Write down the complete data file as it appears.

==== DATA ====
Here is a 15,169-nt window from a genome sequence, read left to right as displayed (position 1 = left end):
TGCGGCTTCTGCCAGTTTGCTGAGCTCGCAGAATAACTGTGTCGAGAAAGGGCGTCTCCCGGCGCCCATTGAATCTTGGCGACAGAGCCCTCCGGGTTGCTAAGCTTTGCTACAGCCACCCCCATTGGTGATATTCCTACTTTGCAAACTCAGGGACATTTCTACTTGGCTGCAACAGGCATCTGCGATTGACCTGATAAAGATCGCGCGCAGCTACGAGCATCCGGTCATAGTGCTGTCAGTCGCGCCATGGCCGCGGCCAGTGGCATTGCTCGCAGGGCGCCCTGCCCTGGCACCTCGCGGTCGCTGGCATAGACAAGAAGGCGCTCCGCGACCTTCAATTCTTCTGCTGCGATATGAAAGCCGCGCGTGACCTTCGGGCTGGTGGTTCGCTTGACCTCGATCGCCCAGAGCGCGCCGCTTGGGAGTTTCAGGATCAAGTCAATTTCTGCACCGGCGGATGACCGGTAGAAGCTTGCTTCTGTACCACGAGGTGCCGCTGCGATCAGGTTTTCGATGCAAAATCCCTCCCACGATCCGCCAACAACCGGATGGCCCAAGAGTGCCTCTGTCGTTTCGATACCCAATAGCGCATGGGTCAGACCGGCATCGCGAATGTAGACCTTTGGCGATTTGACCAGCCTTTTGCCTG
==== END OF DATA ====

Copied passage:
Here is a 15,169-nt window from a genome sequence, read left to right as displayed (position 1 = left end):
TGCGGCTTCTGCCAGTTTGCTGAGCTCGCAGAATAACTGTGTCGAGAAAGGGCGTCTCCCGGCGCCCATTGAATCTTGGCGACAGAGCCCTCCGGGTTGCTAAGCTTTGCTACAGCCACCCCCATTGGTGATATTCCTACTTTGCAAACTCAGGGACATTTCTACTTGGCTGCAACAGGCATCTGCGATTGACCTGATAAAGATCGCGCGCAGCTACGAGCATCCGGTCATAGTGCTGTCAGTCGCGCCATGGCCGCGGCCAGTGGCATTGCTCGCAGGGCGCCCTGCCCTGGCACCTCGCGGTCGCTGGCATAGACAAGAAGGCGCTCCGCGACCTTCAATTCTTCTGCTGCGATATGAAAGCCGCGCGTGACCTTCGGGCTGGTGGTTCGCTTGACCTCGATCGCCCAGAGCGCGCCGCTTGGGAGTTTCAGGATCAAGTCAATTTCTGCACCGGCGGATGACCGGTAGAAGCTTGCTTCTGTACCACGAGGTGCCGCTGCGATCAGGTTTTCGATGCAAAATCCCTCCCACGATCCGCCAACAACCGGATGGCCCAAGAGTGCCTCTGTCGTTTCGATACCCAATAGCGCATGGGTCAGACCGGCATCGCGAATGTAGACCTTTGGCGATTTGACCAGCCTTTTGCCTG